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import python python-packaging relative-import relative-path

Relative imports for the billionth time

1398

I’ve been here:

and plenty of URLs that I did not copy, some on SO, some on other sites, back when I thought I’d have the solution quickly.

The forever-recurring question is this: how do I solve this “Attempted relative import in non-package” message?

ImportError: attempted relative import with no known parent package

I built an exact replica of the package on pep-0328:

package/
    __init__.py
    subpackage1/
        __init__.py
        moduleX.py
        moduleY.py
    subpackage2/
        __init__.py
        moduleZ.py
    moduleA.py

The imports were done from the console.

I did make functions named spam and eggs in their appropriate modules. Naturally, it didn’t work. The answer is apparently in the 4th URL I listed, but it’s all alumni to me. There was this response on one of the URLs I visited:

Relative imports use a module’s name attribute to determine that module’s position in the package hierarchy. If the module’s name does not contain any package information (e.g. it is set to ‘main’) then relative imports are resolved as if the module were a top level module, regardless of where the module is actually located on the file system.

The above response looks promising, but it’s all hieroglyphs to me. So my question, how do I make Python not return to me “Attempted relative import in non-package”? has an answer that involves -m, supposedly.

Can somebody please tell me why Python gives that error message, what it means by “non-package”, why and how do you define a ‘package’, and the precise answer put in terms easy enough for a kindergartener to understand.

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  • 6

    How are you attempting to use the files you show? What is the code you are running?

    – BrenBarn

    Jan 3, 2013 at 3:51

  • 7

    See my answer. You still haven’t fully clarified what you’re doing, but if you’re trying to do from .something import something in the interactive interpreter, that won’t work. Relative imports can only be used within modules, not interactively.

    – BrenBarn

    Jan 3, 2013 at 4:47

  • 543

    The mere fact that “billions” of people — ok 83,136 as of this comment — are having enough difficulty with imports to search out this question; we can only conclude that python imports are counter-intuitive for many, if not most programmers. Guido, perhaps you should accept this and ask for a committee to redesign the import mechanism. At a minimum, this syntax ought to work if x.py and z.py are in the same directory. Namely if x.py has the statement, “from .z import MyZebraClass” x should import z EVEN if it’s being run as main! Why is that so hard?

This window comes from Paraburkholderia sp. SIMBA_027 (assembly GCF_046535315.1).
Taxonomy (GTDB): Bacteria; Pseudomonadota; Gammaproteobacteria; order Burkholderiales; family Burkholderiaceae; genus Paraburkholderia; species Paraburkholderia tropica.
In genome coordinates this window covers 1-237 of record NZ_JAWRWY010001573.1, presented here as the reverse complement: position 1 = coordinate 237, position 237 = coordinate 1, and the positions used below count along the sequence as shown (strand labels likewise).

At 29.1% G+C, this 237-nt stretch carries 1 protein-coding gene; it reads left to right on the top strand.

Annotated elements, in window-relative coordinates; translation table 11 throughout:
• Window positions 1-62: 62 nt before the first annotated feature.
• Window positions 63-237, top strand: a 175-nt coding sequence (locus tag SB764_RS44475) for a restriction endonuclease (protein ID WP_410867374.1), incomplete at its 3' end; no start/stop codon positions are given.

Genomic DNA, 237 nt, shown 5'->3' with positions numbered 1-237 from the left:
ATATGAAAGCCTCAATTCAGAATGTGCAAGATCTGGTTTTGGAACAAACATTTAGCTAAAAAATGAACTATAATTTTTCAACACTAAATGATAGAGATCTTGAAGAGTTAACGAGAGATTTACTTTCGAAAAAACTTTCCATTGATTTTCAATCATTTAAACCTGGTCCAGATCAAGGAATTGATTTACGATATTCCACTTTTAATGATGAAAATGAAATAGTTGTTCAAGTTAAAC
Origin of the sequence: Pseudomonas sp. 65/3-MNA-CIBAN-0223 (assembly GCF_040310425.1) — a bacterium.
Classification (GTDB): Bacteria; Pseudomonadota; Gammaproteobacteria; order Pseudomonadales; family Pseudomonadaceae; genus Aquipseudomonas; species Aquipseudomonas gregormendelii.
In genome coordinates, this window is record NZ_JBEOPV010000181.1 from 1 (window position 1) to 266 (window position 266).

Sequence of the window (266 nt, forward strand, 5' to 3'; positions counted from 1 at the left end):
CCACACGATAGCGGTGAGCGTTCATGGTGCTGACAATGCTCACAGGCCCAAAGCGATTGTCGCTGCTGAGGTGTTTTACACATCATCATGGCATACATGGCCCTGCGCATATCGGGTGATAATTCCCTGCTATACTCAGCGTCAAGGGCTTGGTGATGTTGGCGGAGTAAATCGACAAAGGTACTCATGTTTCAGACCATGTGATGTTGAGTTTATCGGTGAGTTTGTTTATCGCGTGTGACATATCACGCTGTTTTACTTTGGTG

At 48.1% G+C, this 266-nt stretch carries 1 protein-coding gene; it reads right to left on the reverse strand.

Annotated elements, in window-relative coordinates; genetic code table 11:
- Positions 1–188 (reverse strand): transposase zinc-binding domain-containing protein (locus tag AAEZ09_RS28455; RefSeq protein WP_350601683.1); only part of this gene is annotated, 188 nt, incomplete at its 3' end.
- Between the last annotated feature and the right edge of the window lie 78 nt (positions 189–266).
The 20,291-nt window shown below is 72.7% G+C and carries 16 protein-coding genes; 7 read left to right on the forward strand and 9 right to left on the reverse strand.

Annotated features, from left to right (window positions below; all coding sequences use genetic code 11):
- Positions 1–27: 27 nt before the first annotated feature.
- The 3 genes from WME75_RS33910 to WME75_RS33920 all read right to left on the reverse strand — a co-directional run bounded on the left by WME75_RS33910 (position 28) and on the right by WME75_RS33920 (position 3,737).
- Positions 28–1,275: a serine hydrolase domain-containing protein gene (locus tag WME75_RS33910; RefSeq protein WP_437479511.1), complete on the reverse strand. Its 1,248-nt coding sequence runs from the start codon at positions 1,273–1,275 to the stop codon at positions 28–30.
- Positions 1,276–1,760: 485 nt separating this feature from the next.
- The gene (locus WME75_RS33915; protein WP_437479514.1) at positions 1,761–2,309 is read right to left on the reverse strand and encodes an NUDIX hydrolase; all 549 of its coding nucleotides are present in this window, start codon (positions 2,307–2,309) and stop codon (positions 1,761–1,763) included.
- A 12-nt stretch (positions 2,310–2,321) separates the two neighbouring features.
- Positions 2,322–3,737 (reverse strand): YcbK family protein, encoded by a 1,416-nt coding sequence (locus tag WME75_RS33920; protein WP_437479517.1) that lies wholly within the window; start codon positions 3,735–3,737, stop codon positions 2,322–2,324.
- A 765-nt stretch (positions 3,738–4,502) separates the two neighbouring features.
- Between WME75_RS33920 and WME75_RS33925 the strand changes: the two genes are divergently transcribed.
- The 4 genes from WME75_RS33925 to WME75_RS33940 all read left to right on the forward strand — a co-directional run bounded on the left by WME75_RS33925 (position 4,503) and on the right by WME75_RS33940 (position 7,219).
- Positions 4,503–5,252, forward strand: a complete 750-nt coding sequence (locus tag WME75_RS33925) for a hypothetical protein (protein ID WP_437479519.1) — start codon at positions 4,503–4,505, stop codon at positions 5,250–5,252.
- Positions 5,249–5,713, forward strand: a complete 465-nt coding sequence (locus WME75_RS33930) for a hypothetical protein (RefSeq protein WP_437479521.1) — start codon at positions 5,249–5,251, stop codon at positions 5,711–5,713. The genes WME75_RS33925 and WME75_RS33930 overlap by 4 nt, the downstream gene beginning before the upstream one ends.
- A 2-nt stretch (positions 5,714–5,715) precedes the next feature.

– Steve L

    Sep 11, 2018 at 16:53


  • 27

    After reading through much of this thread, although not an answer to the question, “just use absolute imports” seems to be the solution…

    Nov 20, 2018 at 15:03

  • 4

    @SteveL It’s closer to “billlions” now: 404k. And I’m pretty sure this is not my first visit.

    Apr 11 at 20:21

1828

Script vs. Module

Here’s an explanation. The short version is that there is a big difference between directly running a Python file, and importing that file from somewhere else. Just knowing what directory a file is in does not determine what package Python thinks it is in. That depends, additionally, on how you load the file into Python (by running or by importing).

There are two ways to load a Python file: as the top-level script, or as a
module. A file is loaded as the top-level script if you execute it directly, for instance by typing python myfile.py on the command line. It is loaded as a module when an import statement is encountered inside some other file. There can only be one top-level script at a time; the top-level script is the Python file you ran to start things off.

Naming

When a file is loaded, it is given a name (which is stored in its __name__ attribute).

  • If it was loaded as the top-level script, its name is __main__.
  • If it was loaded as a module, its name is [ the filename, preceded by the names of any packages/subpackages of which it is a part, separated by dots ], for example, package.subpackage1.moduleX.

But be aware, if you load moduleX as a module from shell command line using something like python -m package.subpackage1.moduleX, the __name__ will still be __main__.

So for instance in your example: